One of my mottos in traveling is that it’s okay not to see everything all at once. It frees me from the tyranny of the guidebook and allows me to see and do what seems right at the time. And if I don’t see “everything there is to see”, well, then that means I’ll have more to see when I come back.
Nowhere has this motto held me in better stead than in Paris. From the first time I visited nearly twenty years ago, I knew this would be a city I would return to again and again — so why rush? Every time I come back, I see some of the favorite old sights, and discover a few new ones. So it seemed only fitting that I do the same this weekend.
I spent yesterday out at Vaux le Vicomte. When I got back into town I went to the Marais to find some Israeli street food that had been highly recommended — and when I discovered the place was closed for the weekend, I grabbed a quick, consolatory “casse croute” in a nearby cafe . . .
. . . and then went shopping — which, I just have to say, was a lot of fun. I used to really like clothes and took care about how I dressed, but then I moved to Seattle and kind of lost the vision (my racks of beautiful suits sat unused and I sank into a sort of slovenly despair). Living in London I see well-dressed men every day and started to feel the itch to get back in the game, but I was intimidated (and besides it was more fun to shop for dishes instead) So this shopping in the Marais sort of snapped me out of that and reminded me just how much fun it could be . . . I’m kind of hoping the momentum will last long enough to bring my wardrobe a bit more up to date.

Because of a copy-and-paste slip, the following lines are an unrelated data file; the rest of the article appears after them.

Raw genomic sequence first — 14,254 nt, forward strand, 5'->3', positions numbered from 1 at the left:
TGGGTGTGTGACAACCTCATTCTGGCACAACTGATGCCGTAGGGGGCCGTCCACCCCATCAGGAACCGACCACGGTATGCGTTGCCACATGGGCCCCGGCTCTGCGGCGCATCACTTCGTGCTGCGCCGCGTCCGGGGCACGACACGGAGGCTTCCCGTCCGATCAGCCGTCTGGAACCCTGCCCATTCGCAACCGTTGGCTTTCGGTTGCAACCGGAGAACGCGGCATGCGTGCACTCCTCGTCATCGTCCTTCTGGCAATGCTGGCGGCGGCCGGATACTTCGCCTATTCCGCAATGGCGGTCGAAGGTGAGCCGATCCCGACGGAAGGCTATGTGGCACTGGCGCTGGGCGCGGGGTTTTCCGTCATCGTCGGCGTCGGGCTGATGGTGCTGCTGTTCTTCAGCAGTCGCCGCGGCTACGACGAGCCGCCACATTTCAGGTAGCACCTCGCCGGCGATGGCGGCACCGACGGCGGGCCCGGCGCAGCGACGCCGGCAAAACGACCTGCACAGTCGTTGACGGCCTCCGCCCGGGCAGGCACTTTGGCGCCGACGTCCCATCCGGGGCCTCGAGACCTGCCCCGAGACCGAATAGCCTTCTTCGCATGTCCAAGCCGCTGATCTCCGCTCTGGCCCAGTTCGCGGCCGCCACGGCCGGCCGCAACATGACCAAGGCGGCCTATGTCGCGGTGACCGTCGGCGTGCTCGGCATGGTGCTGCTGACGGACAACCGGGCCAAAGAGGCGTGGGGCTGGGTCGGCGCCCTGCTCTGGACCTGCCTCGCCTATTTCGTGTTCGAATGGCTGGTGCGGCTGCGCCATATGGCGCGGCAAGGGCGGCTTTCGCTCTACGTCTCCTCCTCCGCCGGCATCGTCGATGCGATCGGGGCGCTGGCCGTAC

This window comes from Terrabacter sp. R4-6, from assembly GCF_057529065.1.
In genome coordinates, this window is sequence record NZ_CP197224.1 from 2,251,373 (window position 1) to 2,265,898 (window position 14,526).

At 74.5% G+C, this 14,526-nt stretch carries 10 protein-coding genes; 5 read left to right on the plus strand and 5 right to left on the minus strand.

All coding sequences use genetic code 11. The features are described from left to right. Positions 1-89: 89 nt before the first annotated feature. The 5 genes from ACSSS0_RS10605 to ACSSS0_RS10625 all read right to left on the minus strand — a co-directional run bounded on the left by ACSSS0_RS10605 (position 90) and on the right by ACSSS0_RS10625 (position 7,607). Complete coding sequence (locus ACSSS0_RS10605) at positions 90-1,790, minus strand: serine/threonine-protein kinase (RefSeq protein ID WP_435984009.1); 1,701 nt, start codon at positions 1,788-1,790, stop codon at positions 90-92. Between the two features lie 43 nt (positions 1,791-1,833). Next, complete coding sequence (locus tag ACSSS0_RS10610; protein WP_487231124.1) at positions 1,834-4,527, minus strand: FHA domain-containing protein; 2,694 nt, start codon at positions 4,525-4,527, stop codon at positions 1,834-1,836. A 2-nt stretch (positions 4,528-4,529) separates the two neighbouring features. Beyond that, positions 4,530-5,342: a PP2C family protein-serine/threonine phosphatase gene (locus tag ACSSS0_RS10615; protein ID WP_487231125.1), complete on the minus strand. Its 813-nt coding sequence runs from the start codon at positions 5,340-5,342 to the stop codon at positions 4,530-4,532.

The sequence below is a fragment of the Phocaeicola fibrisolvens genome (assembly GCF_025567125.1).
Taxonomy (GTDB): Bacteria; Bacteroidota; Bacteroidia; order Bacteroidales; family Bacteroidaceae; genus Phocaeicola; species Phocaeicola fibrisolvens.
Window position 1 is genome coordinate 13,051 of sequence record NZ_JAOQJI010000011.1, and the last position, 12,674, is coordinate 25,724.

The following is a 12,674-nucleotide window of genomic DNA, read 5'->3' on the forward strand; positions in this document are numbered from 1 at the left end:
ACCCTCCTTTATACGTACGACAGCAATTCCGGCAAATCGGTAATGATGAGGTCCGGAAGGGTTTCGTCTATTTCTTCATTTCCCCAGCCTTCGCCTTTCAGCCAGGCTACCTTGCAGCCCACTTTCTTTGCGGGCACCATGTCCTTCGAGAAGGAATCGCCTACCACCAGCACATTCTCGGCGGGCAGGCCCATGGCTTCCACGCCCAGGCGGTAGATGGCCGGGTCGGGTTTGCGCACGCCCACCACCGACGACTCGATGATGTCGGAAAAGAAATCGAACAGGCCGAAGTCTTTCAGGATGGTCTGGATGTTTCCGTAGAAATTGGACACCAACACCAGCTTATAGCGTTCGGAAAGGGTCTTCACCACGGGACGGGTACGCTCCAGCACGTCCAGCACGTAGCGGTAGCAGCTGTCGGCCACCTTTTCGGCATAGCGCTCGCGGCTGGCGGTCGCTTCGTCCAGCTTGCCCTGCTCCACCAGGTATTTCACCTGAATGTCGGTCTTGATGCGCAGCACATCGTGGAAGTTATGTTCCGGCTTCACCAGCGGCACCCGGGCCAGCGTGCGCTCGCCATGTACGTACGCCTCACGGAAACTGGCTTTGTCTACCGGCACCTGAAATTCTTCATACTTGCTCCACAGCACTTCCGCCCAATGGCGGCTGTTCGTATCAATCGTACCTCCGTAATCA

Then I ran past Notre Dame on the way back to the hotel to recharge my phone and call Justin . . .
. . . and then headed out for a late dinner. I was staying in the 17th Arrondissement, which was new to me and less full of restaurants than I was used to, but a friend had recommended Rue des Dames and Batignolles places to find good restaurants. I found a place called TonTon that served a tasty three-course menu of rabbit terrine, pork chest, and a re-invented lemon tarte (in which “re-invented” appeared to mean “dumped in a bowl).
Next morning I intended to get up early and go running, but instead I got up a bit later and went to eat a pastry . . .
. . . and then called an Uber to take me to Montmartre. I wanted finally to see the Sacre-Coeur Basilica and all of Paris in the sunny Sunday morning.
It was lovely but hazy and, though early, already mobbed with the tourists I had enjoyed not seeing at Vaux le Vicomte. I lingered for a while and then walked the long way back to the hotel to get my luggage. Along the way I unexpectedly passed another iconic site that I hadn’t seen before:
And then I ate another pastry, as one does.
Then it was time to go home. I collected my luggage from the hotel and headed to the Gare du Nord and ate lunch while waiting to board the Eurostar back to London. For some magical reason the business class ticket had been cheaper than the economy class, so I upgraded myself and had a most comfortable ride back across the Channel.
Can’t wait to go back again!
How delightful! I’m not sure one can have too many French pastries.
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